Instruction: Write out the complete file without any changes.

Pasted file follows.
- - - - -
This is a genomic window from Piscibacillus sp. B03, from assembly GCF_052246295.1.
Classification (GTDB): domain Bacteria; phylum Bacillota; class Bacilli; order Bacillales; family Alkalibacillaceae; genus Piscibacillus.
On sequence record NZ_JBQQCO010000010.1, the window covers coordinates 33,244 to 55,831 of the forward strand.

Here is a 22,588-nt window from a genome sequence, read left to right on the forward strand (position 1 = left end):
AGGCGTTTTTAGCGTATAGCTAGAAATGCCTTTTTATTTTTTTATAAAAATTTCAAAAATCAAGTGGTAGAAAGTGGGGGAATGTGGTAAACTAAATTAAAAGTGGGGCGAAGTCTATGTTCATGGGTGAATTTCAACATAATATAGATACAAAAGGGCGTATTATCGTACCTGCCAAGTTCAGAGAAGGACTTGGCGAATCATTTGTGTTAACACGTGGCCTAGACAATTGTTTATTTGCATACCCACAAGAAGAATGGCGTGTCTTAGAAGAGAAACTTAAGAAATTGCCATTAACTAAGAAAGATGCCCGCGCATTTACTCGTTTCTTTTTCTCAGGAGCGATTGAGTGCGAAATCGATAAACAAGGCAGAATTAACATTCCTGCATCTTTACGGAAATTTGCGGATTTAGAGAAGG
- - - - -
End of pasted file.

This is a genomic window from Piscibacillus sp. B03, from assembly GCF_052246295.1.
Classification (GTDB): domain Bacteria; phylum Bacillota; class Bacilli; order Bacillales; family Alkalibacillaceae; genus Piscibacillus.
On sequence record NZ_JBQQCO010000010.1, the window covers coordinates 33,244 to 55,831 of the forward strand.

Here is a 22,588-nt window from a genome sequence, read left to right on the forward strand (position 1 = left end):
AGGCGTTTTTAGCGTATAGCTAGAAATGCCTTTTTATTTTTTTATAAAAATTTCAAAAATCAAGTGGTAGAAAGTGGGGGAATGTGGTAAACTAAATTAAAAGTGGGGCGAAGTCTATGTTCATGGGTGAATTTCAACATAATATAGATACAAAAGGGCGTATTATCGTACCTGCCAAGTTCAGAGAAGGACTTGGCGAATCATTTGTGTTAACACGTGGCCTAGACAATTGTTTATTTGCATACCCACAAGAAGAATGGCGTGTCTTAGAAGAGAAACTTAAGAAATTGCCATTAACTAAGAAAGATGCCCGCGCATTTACTCGTTTCTTTTTCTCAGGAGCGATTGAGTGCGAAATCGATAAACAAGGCAGAATTAACATTCCTGCATCTTTACGGAAATTTGCGGATTTAGAGAAGG